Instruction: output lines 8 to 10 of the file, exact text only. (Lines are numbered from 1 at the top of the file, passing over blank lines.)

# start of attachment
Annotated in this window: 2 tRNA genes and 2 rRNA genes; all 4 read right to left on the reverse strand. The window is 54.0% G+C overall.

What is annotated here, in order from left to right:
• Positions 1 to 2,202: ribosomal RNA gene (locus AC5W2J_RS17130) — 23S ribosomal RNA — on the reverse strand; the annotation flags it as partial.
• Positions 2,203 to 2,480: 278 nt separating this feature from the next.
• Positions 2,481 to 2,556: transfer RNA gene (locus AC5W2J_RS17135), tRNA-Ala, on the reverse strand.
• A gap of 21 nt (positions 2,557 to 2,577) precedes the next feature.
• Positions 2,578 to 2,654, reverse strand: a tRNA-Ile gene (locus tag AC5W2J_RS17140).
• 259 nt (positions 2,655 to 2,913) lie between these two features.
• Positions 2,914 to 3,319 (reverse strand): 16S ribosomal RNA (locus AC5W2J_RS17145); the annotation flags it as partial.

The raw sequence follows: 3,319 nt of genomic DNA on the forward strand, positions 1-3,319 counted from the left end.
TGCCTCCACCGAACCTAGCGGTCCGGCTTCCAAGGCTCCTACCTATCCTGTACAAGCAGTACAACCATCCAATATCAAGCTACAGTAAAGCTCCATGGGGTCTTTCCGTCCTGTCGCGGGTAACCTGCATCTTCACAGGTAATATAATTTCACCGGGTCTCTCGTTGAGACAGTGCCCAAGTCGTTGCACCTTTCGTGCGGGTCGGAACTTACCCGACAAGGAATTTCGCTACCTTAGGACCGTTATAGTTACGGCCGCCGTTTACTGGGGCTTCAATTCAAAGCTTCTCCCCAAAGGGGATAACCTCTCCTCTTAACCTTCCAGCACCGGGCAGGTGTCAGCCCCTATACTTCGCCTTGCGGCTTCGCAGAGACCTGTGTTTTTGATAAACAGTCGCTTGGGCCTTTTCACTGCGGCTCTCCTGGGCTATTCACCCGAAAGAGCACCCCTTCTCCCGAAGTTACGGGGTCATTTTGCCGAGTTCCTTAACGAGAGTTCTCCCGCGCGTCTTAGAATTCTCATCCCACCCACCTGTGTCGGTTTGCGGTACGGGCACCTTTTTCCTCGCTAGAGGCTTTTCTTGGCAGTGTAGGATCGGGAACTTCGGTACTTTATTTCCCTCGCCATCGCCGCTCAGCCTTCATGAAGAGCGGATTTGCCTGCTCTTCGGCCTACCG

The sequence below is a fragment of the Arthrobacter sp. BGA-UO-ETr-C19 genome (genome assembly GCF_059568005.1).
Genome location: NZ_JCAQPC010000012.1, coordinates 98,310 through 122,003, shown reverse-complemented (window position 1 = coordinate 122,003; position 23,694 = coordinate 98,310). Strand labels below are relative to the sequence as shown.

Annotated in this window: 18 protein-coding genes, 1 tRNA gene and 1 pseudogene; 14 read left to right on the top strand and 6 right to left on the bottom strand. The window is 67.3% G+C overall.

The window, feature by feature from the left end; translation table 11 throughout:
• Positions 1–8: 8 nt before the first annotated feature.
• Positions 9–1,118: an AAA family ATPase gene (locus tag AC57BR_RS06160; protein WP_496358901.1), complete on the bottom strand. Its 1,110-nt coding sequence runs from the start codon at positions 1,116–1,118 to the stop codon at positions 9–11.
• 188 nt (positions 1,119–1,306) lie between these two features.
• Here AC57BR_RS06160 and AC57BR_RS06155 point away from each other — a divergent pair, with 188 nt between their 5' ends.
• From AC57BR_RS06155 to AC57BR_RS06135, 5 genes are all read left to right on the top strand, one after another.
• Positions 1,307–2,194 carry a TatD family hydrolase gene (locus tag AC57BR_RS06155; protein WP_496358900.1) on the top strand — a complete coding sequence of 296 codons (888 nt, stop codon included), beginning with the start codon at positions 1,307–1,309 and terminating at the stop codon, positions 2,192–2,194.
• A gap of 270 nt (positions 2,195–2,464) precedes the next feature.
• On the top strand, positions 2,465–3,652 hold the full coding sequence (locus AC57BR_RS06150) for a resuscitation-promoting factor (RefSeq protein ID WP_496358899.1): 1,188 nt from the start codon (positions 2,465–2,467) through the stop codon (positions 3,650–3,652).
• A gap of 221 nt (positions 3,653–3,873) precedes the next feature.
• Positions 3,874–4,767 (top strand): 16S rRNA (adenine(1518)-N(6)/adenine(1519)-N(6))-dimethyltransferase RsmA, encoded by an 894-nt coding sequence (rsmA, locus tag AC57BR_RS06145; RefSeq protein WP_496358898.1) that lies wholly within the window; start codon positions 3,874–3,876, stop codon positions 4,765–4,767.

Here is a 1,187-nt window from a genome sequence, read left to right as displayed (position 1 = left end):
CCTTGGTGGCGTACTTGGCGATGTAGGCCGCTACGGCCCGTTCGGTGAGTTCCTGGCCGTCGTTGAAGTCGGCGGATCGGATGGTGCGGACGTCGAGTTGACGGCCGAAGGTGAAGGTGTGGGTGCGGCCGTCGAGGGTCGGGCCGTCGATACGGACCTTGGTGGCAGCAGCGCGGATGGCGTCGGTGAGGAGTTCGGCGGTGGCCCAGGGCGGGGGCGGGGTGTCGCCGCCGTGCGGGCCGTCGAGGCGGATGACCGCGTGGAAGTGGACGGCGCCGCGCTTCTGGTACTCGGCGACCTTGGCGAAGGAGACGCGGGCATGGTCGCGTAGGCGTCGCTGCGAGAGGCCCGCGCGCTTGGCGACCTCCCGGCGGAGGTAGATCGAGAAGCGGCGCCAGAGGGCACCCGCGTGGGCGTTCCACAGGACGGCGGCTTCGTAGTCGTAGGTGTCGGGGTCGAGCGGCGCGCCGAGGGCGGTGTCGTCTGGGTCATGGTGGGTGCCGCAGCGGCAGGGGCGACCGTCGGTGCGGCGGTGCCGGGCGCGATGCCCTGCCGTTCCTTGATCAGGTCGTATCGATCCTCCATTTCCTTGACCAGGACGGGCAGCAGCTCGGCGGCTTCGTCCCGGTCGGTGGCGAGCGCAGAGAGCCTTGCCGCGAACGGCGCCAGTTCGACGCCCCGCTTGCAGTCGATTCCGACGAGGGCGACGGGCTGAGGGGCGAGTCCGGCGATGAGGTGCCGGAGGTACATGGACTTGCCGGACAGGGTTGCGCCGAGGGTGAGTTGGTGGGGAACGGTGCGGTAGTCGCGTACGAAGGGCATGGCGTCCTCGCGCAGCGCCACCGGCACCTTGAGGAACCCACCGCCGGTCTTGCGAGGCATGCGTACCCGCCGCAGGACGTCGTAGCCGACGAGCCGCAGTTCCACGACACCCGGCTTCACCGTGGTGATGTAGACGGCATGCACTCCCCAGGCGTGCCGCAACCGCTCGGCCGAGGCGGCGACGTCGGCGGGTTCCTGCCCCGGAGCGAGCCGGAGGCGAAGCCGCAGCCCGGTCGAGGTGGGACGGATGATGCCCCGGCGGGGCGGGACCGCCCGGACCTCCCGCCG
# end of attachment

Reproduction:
• 259 nt (positions 2,655 to 2,913) lie between these two features.
• Positions 2,914 to 3,319 (reverse strand): 16S ribosomal RNA (locus AC5W2J_RS17145); the annotation flags it as partial.

The raw sequence follows: 3,319 nt of genomic DNA on the forward strand, positions 1-3,319 counted from the left end.